Spills, fires, local effects on fenceline communities remain serious  concerns. Fenceline communities, usually with mostly BIPOC residents, live near the production facility and suffer the ill effects of the production process. Air pollution from burning biofuels remains significant. Uncertainty of climate benefit models is so great that increased use of renewable diesel could even be increasing GHG emissions at the global level. Facilities might say they plan to use one thing (waste of some kind), but then switch to a less favorable feedstock (trees or planted crops).

Other short-term policies may be better for cleaning up air pollution; for example, tightening standards and/or phasing out old diesel engines. Increasing dependence on biofuels may force a fallback to fossil fuels if war and climate change-induced extreme weather lead to a food crisis. Investing in this industry creates a new vested interest to oppose fleet electrification. 

Renewable diesel appears to be popular in Oregon because policies were put in place, following California’s lead, before the intricacies were understood. Fossil fuel companies, especially large ones, prefer to rely on petro-fuels. Prices in California are high so facilities in Oregon could sell to California. There might be some role for renewable diesel (maybe long-haul trucking) at least in the short run. Jurisdictions like to be able to say they are doing something, even if that “something” is not proven to be effective. Several fleets in Oregon use renewable diesel, though most of the renewable diesel is imported and only available in limited quantities: https://www.oregon.gov/energy/energy-oregon/Pages/Renewable-Fuels.aspx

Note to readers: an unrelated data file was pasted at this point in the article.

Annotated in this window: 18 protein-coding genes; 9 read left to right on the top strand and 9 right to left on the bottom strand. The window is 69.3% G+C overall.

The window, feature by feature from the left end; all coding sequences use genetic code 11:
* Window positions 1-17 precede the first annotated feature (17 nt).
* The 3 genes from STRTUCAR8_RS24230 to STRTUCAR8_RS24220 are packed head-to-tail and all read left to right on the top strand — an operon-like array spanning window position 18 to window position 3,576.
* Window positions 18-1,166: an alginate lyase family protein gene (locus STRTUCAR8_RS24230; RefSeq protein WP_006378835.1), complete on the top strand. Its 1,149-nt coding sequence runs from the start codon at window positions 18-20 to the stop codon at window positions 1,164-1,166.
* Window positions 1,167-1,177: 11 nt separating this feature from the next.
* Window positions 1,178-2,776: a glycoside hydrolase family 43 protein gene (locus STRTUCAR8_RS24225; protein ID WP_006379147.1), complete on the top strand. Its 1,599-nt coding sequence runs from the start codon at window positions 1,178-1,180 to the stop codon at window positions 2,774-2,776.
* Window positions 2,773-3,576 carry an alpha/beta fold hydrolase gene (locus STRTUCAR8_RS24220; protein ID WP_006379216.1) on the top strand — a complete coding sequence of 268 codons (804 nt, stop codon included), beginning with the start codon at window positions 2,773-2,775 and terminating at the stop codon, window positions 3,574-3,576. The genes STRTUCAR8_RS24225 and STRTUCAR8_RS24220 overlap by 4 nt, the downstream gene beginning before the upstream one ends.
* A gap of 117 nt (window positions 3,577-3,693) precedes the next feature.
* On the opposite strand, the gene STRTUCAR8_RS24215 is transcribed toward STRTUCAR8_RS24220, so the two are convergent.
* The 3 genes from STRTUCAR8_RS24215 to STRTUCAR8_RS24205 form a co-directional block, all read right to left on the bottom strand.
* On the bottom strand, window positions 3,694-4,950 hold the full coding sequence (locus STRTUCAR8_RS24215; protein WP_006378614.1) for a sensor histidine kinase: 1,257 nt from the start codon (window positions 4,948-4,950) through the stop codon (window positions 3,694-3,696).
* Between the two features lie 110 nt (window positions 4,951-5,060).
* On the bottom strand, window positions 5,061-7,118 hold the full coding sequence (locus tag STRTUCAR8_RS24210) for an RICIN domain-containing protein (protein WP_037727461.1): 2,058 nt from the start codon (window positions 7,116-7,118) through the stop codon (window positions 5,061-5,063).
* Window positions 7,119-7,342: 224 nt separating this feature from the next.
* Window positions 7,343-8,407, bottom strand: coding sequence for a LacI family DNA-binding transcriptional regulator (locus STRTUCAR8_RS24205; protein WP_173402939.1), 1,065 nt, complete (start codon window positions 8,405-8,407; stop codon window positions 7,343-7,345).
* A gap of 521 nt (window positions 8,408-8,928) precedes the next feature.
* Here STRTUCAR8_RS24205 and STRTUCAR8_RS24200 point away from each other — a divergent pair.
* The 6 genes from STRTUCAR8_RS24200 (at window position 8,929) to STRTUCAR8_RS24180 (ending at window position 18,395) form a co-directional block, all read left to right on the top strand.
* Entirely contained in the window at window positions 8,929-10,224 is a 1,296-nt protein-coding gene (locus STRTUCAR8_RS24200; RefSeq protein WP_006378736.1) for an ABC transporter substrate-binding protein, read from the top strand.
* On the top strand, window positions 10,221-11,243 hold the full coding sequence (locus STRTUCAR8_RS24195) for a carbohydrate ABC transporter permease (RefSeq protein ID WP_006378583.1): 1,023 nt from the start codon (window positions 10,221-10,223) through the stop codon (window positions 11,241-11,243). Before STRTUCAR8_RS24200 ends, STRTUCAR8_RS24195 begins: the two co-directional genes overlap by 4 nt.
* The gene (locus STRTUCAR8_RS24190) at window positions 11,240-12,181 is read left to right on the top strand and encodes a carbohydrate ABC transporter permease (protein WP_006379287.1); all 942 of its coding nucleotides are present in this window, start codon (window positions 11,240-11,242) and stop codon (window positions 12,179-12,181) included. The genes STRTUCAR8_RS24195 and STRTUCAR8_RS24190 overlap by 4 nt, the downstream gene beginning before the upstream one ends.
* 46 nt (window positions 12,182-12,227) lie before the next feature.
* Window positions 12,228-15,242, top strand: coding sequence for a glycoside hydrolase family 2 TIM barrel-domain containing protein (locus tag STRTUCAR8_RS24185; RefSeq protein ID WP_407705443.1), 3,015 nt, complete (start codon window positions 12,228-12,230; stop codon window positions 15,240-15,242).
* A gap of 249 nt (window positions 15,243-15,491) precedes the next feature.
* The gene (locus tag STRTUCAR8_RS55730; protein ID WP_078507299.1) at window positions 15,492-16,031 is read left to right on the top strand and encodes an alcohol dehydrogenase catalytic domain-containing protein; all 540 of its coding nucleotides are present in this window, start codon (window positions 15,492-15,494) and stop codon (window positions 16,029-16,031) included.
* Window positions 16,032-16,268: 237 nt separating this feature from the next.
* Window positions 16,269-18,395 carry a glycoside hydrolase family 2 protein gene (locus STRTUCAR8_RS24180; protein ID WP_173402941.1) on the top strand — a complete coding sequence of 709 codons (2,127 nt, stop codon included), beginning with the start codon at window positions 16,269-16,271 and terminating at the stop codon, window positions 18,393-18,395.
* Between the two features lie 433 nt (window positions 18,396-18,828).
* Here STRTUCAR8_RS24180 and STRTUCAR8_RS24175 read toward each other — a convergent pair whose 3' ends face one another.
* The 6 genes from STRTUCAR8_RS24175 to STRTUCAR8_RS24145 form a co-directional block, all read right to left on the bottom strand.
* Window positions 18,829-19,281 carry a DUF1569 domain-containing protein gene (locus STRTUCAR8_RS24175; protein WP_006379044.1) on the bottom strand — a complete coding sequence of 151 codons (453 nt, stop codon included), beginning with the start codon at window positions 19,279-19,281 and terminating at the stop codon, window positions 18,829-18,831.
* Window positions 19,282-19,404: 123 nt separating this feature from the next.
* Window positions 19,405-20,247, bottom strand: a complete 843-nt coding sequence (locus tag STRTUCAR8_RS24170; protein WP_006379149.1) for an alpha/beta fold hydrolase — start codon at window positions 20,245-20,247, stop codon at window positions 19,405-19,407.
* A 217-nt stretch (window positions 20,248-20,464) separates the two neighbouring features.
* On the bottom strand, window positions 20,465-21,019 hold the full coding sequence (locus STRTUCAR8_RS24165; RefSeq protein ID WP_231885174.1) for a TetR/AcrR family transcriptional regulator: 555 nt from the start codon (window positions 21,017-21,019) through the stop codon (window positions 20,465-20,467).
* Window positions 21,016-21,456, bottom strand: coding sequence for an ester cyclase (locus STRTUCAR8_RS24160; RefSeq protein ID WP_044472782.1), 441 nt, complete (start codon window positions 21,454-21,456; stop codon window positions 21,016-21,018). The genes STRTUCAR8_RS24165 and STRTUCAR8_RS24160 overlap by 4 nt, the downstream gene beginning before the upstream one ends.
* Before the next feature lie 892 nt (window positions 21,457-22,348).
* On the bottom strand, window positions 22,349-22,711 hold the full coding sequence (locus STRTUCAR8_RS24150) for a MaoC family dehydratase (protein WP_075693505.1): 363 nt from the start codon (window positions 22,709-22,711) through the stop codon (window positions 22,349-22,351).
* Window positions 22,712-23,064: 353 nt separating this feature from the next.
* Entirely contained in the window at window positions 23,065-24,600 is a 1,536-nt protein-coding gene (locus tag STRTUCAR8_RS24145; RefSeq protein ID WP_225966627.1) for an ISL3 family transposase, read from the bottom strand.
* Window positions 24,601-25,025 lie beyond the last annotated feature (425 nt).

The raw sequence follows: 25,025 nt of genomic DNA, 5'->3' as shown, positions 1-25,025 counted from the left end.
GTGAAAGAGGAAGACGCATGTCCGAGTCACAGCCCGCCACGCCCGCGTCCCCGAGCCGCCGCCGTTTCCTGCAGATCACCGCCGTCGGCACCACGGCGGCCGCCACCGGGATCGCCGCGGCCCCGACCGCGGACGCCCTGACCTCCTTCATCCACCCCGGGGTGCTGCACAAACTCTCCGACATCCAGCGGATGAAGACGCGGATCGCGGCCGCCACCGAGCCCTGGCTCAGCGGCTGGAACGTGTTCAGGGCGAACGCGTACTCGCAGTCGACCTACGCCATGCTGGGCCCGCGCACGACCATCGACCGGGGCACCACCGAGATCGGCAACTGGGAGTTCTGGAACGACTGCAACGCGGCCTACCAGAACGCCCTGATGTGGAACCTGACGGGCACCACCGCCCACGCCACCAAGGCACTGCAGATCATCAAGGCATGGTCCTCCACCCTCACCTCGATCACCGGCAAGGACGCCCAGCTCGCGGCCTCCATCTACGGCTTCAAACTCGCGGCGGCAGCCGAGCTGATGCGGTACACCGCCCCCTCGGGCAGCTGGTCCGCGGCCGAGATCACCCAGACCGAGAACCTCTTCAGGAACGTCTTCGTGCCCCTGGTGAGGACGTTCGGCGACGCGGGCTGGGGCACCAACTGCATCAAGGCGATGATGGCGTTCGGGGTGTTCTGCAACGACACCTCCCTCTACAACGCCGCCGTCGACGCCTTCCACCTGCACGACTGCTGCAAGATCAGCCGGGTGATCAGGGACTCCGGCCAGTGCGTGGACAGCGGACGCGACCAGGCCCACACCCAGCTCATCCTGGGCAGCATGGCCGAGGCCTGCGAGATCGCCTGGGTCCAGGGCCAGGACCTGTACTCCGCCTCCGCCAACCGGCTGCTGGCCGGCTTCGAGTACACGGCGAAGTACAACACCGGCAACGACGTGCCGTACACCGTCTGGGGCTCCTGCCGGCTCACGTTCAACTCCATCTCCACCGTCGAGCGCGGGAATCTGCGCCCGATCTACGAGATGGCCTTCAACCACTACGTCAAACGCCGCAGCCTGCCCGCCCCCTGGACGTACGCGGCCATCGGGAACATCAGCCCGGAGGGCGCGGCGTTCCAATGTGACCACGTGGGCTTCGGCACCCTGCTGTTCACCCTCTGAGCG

NEXT Renewable Fuels, Inc. is planning to install a renewable diesel production plant in Columbia County and is waiting for approval for an air quality permit. This is opposed by local farmers, environmentalists, and indeed XRPDX, as we have asked our members to write in opposition to this. NEXT plans to use animal tallows, waste grease, used cooking oils and seed oil (not palm oil) to produce renewable diesel. The diesel will be used as a substitute in petro-diesel trucks: https://nextrenewables.com/wp-content/uploads/2022/08/NEXT-FactSheet_Aug22.pdf

However, given the uncertainty about the benefits of renewable diesel, a skeptical voice needs to be raised and the precautionary principle applied. Renewable diesel is only a short-term solution that contains several potential negative consequences.  Any policies to promote renewable diesel must encourage more research and development. Policies and individual projects must also prohibit the use of dedicated crops, the use of the facilities for fossil fuels and use the following criteria — seismic risk, noise, pollution and vulnerable populations — when siting a facility.

We will continue to track this issue.

[Photo credit: Engin Akyurt of pexels.com]

About Mark Darienzo

Mark Darienzo, a natural hazards geologist, became active in the climate movement in 2013. He helped develop Climate Jobs PDX, a committee of Jobs with Justice, to reach out to labor unions about the climate crisis. Mark joined XRPDX in 2020.